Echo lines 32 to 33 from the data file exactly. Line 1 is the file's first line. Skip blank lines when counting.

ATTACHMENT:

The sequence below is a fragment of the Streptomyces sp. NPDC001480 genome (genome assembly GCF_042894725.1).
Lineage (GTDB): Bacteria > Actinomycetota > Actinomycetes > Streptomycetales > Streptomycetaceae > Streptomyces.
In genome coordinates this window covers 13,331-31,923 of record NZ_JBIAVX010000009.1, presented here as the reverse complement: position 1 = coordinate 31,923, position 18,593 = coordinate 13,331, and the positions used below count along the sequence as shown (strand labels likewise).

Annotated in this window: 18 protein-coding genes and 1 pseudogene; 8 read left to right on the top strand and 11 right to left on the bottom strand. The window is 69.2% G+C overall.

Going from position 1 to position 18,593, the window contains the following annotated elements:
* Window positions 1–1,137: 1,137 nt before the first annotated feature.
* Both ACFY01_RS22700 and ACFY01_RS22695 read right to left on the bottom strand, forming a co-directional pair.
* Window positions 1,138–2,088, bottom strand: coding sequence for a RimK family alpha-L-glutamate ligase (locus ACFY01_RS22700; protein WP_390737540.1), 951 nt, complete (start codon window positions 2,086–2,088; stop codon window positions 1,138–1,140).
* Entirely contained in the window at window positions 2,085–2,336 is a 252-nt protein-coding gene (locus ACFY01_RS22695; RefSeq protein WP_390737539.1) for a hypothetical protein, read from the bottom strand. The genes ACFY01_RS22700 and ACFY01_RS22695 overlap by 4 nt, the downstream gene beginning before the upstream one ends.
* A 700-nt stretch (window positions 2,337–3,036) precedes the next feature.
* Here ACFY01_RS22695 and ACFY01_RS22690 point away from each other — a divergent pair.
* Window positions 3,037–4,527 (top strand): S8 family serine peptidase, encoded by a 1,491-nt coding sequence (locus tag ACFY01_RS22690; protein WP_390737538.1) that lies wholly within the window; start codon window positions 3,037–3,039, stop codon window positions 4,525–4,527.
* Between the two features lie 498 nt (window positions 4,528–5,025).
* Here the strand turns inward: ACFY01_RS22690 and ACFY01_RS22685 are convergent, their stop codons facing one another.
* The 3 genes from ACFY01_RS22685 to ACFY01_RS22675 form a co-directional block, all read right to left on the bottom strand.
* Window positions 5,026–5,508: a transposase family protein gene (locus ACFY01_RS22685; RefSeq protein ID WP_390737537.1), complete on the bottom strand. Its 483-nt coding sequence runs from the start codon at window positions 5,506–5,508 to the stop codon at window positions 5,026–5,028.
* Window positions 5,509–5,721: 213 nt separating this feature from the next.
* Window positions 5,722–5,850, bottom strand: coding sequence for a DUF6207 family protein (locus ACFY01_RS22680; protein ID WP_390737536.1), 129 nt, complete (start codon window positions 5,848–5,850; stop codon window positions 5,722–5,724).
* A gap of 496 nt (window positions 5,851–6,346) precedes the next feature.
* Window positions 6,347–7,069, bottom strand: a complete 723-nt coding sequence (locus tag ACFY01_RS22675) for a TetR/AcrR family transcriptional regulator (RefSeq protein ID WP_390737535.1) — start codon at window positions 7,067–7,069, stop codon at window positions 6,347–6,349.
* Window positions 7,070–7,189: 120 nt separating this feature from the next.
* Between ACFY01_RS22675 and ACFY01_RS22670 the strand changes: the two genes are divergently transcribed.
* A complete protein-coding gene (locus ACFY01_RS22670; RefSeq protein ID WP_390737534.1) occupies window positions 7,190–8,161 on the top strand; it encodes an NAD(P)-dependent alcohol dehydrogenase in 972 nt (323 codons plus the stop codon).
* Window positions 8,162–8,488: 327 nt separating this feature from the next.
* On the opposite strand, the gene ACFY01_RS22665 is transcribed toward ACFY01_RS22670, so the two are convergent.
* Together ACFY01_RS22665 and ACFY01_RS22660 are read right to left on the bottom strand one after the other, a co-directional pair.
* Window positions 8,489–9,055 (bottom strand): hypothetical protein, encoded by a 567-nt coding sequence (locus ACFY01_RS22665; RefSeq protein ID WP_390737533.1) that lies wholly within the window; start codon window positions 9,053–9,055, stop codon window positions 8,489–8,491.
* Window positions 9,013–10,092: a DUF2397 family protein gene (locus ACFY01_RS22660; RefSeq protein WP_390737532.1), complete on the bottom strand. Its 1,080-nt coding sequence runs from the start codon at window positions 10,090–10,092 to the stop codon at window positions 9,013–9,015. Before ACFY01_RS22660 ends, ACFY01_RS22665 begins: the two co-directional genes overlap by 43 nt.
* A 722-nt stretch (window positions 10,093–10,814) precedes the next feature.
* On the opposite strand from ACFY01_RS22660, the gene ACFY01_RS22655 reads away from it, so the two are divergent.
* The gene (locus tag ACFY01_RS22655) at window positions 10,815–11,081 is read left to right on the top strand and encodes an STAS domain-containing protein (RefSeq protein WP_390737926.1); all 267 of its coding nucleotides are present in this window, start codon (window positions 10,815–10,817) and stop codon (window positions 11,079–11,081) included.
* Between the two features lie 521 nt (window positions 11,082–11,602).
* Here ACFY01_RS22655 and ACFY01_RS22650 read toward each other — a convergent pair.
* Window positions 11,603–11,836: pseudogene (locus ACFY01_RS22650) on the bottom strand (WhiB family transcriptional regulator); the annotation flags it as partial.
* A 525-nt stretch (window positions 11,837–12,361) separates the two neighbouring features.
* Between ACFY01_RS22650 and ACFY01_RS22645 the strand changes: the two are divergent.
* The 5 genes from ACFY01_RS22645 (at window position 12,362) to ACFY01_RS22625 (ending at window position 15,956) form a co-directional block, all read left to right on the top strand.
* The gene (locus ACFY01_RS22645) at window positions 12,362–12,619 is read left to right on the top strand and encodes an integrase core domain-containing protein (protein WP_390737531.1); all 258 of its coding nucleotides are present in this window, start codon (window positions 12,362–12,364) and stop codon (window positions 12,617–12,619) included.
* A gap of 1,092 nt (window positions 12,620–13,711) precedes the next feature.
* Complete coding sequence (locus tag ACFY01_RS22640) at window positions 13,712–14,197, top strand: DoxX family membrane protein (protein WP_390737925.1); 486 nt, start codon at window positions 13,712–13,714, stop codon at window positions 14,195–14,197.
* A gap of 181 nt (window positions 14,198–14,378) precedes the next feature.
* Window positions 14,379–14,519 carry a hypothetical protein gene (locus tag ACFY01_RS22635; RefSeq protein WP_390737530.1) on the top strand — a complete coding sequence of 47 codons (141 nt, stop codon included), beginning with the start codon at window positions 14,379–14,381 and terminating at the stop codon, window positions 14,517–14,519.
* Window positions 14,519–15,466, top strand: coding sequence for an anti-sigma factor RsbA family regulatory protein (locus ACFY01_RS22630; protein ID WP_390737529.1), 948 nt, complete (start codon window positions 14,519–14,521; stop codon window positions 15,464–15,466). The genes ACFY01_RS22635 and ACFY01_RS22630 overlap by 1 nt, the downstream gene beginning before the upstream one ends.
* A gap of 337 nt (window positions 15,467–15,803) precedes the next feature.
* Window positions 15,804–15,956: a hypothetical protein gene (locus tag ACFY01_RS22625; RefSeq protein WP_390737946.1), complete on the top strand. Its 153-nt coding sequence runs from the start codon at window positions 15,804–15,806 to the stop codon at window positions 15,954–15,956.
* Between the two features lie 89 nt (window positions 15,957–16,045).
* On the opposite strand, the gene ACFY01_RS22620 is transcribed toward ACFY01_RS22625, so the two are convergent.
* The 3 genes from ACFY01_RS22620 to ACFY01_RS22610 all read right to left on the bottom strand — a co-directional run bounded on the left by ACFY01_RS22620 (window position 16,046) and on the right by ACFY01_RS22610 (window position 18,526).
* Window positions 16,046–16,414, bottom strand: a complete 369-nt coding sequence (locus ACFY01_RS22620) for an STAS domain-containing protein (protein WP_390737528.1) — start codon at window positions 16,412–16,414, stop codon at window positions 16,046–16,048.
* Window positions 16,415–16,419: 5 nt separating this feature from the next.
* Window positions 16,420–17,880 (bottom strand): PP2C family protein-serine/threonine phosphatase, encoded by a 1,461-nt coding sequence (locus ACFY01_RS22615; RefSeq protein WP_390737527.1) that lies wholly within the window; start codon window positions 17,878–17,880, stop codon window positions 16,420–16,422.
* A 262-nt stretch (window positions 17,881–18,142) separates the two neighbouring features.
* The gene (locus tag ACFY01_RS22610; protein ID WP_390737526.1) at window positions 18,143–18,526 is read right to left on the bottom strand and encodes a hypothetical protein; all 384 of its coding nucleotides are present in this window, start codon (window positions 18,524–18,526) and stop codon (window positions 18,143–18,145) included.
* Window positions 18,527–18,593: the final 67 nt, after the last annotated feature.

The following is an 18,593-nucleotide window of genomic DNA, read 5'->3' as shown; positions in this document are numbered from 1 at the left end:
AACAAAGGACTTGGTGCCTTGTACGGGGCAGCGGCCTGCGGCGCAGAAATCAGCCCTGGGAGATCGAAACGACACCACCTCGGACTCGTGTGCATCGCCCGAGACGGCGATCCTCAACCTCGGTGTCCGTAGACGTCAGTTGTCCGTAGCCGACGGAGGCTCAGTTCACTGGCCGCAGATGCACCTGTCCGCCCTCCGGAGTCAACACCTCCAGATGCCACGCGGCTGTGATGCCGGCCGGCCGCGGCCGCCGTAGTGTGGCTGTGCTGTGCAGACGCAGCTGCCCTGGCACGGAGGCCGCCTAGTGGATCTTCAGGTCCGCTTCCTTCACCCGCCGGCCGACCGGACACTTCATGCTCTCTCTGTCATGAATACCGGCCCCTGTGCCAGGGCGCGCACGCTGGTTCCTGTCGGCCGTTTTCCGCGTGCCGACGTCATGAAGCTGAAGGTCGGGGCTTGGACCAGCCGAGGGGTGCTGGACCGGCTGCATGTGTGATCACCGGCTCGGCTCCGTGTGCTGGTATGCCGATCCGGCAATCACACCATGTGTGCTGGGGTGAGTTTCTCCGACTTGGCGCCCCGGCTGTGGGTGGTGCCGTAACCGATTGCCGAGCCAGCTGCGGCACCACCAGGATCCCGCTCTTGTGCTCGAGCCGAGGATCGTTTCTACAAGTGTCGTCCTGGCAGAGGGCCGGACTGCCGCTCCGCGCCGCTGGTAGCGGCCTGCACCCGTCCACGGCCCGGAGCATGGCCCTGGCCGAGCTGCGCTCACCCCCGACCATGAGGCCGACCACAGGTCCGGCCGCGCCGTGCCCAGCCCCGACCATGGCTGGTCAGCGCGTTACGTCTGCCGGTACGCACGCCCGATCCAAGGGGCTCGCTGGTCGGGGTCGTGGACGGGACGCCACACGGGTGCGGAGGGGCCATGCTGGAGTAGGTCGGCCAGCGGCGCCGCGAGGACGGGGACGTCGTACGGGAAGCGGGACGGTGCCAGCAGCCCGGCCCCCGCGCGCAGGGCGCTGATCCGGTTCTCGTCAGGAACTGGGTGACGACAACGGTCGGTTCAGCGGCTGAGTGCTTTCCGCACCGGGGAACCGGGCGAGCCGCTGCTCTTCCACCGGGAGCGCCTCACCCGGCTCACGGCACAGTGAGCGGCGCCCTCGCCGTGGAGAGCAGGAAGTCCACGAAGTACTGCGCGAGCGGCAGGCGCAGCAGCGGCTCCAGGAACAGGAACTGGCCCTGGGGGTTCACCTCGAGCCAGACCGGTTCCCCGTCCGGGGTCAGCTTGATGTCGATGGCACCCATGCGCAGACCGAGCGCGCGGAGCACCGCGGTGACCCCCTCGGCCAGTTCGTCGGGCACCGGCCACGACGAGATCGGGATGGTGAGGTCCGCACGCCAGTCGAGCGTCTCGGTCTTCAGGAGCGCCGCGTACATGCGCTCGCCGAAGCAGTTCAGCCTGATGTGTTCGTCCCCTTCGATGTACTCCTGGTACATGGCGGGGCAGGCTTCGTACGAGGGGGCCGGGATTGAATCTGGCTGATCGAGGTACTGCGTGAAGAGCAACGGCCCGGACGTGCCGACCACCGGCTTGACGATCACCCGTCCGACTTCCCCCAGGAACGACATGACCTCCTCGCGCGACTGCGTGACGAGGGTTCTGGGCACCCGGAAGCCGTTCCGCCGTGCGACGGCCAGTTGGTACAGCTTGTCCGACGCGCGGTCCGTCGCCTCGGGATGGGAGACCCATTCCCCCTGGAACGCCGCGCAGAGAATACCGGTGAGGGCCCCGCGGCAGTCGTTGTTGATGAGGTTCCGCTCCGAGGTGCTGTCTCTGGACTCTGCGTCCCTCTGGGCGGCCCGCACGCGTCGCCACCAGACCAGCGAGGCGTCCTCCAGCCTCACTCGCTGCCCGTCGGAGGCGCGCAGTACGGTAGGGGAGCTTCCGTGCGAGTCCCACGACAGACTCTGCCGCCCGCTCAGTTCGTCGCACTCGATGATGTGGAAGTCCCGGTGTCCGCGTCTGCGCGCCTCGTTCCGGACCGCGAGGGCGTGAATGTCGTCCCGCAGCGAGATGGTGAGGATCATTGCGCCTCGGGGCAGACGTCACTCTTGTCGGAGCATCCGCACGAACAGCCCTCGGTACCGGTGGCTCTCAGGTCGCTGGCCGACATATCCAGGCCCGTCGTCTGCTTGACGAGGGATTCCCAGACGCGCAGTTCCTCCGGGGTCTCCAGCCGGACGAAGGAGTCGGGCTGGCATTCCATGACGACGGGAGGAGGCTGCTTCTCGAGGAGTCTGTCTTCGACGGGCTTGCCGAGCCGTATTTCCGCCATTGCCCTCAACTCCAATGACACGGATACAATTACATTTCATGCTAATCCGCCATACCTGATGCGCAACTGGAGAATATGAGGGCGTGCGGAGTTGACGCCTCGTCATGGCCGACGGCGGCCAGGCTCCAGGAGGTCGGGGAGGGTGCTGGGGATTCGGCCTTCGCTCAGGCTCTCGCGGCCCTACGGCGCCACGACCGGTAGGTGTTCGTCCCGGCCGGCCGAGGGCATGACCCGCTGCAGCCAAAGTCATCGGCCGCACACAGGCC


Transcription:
* Between the two features lie 521 nt (window positions 11,082–11,602).
* Here ACFY01_RS22655 and ACFY01_RS22650 read toward each other — a convergent pair.